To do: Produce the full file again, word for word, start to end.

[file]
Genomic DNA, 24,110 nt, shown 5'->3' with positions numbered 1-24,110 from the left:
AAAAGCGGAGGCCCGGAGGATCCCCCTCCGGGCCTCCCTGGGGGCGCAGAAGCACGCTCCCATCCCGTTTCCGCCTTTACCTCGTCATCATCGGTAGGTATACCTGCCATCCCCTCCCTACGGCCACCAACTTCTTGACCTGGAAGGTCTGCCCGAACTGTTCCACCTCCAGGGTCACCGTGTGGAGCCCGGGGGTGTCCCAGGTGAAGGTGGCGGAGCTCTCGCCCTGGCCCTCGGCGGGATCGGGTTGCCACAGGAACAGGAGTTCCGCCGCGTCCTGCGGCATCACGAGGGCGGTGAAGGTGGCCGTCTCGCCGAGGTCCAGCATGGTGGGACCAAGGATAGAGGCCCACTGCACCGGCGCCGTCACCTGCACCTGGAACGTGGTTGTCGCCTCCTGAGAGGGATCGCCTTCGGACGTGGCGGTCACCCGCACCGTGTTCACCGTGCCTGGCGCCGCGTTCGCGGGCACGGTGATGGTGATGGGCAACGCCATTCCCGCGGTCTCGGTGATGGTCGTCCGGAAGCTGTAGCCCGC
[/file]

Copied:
Genomic DNA, 24,110 nt, shown 5'->3' with positions numbered 1-24,110 from the left:
AAAAGCGGAGGCCCGGAGGATCCCCCTCCGGGCCTCCCTGGGGGCGCAGAAGCACGCTCCCATCCCGTTTCCGCCTTTACCTCGTCATCATCGGTAGGTATACCTGCCATCCCCTCCCTACGGCCACCAACTTCTTGACCTGGAAGGTCTGCCCGAACTGTTCCACCTCCAGGGTCACCGTGTGGAGCCCGGGGGTGTCCCAGGTGAAGGTGGCGGAGCTCTCGCCCTGGCCCTCGGCGGGATCGGGTTGCCACAGGAACAGGAGTTCCGCCGCGTCCTGCGGCATCACGAGGGCGGTGAAGGTGGCCGTCTCGCCGAGGTCCAGCATGGTGGGACCAAGGATAGAGGCCCACTGCACCGGCGCCGTCACCTGCACCTGGAACGTGGTTGTCGCCTCCTGAGAGGGATCGCCTTCGGACGTGGCGGTCACCCGCACCGTGTTCACCGTGCCTGGCGCCGCGTTCGCGGGCACGGTGATGGTGATGGGCAACGCCATTCCCGCGGTCTCGGTGATGGTCGTCCGGAAGCTGTAGCCCGC